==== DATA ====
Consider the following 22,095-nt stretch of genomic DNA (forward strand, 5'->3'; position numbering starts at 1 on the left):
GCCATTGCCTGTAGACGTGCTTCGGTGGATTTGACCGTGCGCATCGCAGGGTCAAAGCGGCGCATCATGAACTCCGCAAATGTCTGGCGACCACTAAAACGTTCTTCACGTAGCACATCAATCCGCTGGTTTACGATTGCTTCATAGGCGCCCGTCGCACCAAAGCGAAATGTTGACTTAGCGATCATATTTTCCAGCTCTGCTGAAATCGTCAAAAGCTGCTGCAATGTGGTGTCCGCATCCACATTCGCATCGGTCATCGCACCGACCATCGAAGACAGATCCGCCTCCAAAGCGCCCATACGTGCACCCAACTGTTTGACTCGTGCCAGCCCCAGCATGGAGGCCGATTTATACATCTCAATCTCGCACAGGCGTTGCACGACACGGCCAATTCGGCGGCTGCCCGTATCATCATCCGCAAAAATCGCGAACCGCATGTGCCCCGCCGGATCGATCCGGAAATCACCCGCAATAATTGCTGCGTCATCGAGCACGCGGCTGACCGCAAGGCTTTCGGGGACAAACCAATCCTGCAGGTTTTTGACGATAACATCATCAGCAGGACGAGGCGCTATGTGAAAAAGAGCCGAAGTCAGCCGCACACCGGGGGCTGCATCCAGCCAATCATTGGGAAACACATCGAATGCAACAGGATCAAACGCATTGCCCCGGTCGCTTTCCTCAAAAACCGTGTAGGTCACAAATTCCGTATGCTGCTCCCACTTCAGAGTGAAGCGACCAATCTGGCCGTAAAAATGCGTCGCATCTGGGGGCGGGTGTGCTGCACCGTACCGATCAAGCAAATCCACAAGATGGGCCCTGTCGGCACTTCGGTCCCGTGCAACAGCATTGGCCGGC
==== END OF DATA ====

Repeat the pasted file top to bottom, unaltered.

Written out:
Consider the following 22,095-nt stretch of genomic DNA (forward strand, 5'->3'; position numbering starts at 1 on the left):
GCCATTGCCTGTAGACGTGCTTCGGTGGATTTGACCGTGCGCATCGCAGGGTCAAAGCGGCGCATCATGAACTCCGCAAATGTCTGGCGACCACTAAAACGTTCTTCACGTAGCACATCAATCCGCTGGTTTACGATTGCTTCATAGGCGCCCGTCGCACCAAAGCGAAATGTTGACTTAGCGATCATATTTTCCAGCTCTGCTGAAATCGTCAAAAGCTGCTGCAATGTGGTGTCCGCATCCACATTCGCATCGGTCATCGCACCGACCATCGAAGACAGATCCGCCTCCAAAGCGCCCATACGTGCACCCAACTGTTTGACTCGTGCCAGCCCCAGCATGGAGGCCGATTTATACATCTCAATCTCGCACAGGCGTTGCACGACACGGCCAATTCGGCGGCTGCCCGTATCATCATCCGCAAAAATCGCGAACCGCATGTGCCCCGCCGGATCGATCCGGAAATCACCCGCAATAATTGCTGCGTCATCGAGCACGCGGCTGACCGCAAGGCTTTCGGGGACAAACCAATCCTGCAGGTTTTTGACGATAACATCATCAGCAGGACGAGGCGCTATGTGAAAAAGAGCCGAAGTCAGCCGCACACCGGGGGCTGCATCCAGCCAATCATTGGGAAACACATCGAATGCAACAGGATCAAACGCATTGCCCCGGTCGCTTTCCTCAAAAACCGTGTAGGTCACAAATTCCGTATGCTGCTCCCACTTCAGAGTGAAGCGACCAATCTGGCCGTAAAAATGCGTCGCATCTGGGGGCGGGTGTGCTGCACCGTACCGATCAAGCAAATCCACAAGATGGGCCCTGTCGGCACTTCGGTCCCGTGCAACAGCATTGGCCGGC